New poll suggests right-wing victory in EU elections

Jorge Buxadé @Jorgebuxade
Recently at a rally in Madrid, Giorgia Meloni and Marine Le Pen spoke in conciliatory terms, opening the door for post-election collaborations.

A shift to the right is all but guaranteed for the next European Parliament, making it sure that the new head of the European Commission will come from the conservative camp, despite the major political rifts between the various European right-wing parties.

This scenario is highlighted in the latest Euronews Super Poll from the Euronews Poll Centre, one of the latest before the European election on June 8-9. According to the poll the centre-right and the far-right are going to win, with the liberal-democrats likely falling down considerably across the bloc.

The first party in Europe should be once again the centre-right European People’s Party (EPP), followed by the centre-left Socialists and Democrats (S&D), closely followed by the right-wing nationalists of the European Conservatives and Reformists (ECR). The far-right Identity and Democracy (ID) is also set to win big, thanks to its probable exploit in France, where Marine Le Pen’s National Rally (RN) is leading the polls. Also, Dutch ID member Party for Freedom (PVV), Freedom Party of Austria (FPÖ) and Romania’s Right Alternative (AD) are leading the polls in their countries.

The ID will also be boosted by a good result from Germany, where Alternative for Germany (AfD) is set for a good result. However, the status of the party within the European alliance is feeble, after the main electoral candidate Maximilian Krah said in an interview with Italian newspaper La Repubblica that “never say that anyone who wore an SS uniform was automatically a criminal,” prompting a suspension but not his expulsion. Krah is set to win a set in the next European parliament, but the damage is done and is straining relationship with the rest of the alliance, especially with France’s RN.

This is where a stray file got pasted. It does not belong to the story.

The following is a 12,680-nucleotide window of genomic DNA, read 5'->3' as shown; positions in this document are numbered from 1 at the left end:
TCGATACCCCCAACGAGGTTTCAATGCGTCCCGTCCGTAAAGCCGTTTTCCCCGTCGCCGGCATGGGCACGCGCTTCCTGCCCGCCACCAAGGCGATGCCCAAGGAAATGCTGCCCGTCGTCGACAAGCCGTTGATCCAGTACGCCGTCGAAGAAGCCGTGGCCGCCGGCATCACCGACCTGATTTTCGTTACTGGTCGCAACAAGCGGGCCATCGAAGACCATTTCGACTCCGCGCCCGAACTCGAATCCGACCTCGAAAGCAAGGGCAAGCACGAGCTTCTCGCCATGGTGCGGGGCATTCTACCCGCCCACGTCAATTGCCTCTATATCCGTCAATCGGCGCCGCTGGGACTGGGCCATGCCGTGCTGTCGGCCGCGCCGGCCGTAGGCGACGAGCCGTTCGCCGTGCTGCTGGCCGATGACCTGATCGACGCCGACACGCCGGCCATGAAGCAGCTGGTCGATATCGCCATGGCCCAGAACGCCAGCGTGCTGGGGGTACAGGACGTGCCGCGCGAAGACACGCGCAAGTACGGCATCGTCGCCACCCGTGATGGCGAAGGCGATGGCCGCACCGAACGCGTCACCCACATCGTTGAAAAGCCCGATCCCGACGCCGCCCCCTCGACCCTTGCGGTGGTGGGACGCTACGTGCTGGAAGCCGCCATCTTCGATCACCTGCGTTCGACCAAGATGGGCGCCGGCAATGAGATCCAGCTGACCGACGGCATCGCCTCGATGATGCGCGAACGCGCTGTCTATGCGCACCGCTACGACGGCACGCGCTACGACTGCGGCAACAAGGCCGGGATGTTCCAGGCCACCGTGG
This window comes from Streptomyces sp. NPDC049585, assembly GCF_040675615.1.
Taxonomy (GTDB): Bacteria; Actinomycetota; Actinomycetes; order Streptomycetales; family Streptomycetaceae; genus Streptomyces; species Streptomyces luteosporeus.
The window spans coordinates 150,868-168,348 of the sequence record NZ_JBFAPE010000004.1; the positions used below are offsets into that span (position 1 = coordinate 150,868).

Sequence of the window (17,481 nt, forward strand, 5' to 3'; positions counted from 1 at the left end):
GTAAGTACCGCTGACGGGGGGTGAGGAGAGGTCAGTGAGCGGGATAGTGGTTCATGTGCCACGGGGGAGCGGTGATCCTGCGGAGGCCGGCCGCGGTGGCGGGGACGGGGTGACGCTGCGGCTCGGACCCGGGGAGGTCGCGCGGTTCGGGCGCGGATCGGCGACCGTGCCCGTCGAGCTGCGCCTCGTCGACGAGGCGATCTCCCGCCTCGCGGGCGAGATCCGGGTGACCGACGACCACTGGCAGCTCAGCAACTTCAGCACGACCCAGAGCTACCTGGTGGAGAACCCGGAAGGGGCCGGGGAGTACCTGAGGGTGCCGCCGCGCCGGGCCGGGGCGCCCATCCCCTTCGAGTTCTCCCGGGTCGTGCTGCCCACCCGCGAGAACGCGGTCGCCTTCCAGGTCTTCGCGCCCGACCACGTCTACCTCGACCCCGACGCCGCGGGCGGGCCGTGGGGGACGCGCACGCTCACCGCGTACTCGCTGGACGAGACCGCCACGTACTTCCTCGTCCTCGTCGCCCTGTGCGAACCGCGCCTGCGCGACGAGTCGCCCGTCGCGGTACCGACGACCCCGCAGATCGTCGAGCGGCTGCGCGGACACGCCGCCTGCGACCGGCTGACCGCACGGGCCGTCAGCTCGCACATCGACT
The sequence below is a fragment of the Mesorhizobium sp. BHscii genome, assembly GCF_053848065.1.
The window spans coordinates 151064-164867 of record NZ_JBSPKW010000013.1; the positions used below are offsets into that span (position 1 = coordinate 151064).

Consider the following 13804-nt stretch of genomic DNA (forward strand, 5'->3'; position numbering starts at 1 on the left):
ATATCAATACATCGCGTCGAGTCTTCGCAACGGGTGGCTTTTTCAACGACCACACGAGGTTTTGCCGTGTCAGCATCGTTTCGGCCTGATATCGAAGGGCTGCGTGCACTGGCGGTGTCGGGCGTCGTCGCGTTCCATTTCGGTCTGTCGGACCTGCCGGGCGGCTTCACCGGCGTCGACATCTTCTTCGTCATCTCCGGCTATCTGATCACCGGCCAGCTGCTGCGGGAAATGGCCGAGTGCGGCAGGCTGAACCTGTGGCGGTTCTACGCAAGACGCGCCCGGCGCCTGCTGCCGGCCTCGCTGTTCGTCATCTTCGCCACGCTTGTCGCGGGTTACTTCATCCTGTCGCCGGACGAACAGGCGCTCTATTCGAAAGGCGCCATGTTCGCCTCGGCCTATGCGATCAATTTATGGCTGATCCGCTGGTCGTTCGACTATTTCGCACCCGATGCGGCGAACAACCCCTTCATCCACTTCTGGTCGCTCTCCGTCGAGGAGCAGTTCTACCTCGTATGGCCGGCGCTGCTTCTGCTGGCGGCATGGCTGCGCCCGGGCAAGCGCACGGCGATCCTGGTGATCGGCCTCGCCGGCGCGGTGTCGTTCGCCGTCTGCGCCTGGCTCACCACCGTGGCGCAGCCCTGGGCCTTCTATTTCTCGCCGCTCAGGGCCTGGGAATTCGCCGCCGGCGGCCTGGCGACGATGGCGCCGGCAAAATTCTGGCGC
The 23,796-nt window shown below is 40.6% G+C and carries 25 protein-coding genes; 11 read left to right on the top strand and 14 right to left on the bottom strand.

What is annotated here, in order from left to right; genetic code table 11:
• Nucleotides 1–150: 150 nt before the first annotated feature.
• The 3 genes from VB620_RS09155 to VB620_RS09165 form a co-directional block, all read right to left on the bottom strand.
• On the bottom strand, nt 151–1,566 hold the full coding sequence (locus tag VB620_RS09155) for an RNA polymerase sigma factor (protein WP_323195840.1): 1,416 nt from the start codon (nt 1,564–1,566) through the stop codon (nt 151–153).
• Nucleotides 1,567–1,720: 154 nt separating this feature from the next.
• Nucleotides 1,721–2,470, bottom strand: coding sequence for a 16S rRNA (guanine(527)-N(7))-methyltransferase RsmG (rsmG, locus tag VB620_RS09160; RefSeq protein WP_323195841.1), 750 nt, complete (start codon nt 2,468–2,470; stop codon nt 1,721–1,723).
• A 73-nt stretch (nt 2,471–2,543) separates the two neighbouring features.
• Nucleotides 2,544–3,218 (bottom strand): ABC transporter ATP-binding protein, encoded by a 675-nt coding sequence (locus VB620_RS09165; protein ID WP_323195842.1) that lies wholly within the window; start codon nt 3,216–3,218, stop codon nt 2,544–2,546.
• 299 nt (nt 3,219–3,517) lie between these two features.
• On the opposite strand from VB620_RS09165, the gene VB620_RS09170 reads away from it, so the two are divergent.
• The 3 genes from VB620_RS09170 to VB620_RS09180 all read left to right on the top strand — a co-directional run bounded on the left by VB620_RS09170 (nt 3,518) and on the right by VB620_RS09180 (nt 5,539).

ID is also creating issues in other European parties. The liberal alliance Renew is set to expel its Dutch member, Party for Freedom and Democracy (VVD) after it agreed to form a coalition government with Geert Wilder’s PVV. Renew is set for a major drop in seats, as Emmanuel Macron’s party Renaissance is currently falling in polls compared to the previous election.

The other major gainer is the ECR. The conservative group will get good results in Italy with ruling party Brothers of Italy (FdI), in Poland with Law and Justice (PiS) and in Spain with Vox. Recently at a rally in Madrid, Giorgia Meloni and Marine Le Pen spoke in conciliatory terms, opening the door for post-election collaborations. They may have a chance to influence the appointment of the head of the Commission and other key figures.

However, divisions remain. The EPP is mostly pro-European and many parties within it will struggle to be in an alliance with the ECR and ID, where most of the parties are eurosceptic and ultra-nationalists. Differences in key European policies could prevent a full conservative coalition to ever make grounds.

In addition, any candidate appointed for the Commission has to be approved by national governments and with France, Germany and Spain governed by liberal or centre-left governments is hard to imagine their approval of candidates supported by parties on the other side of the political spectrum.

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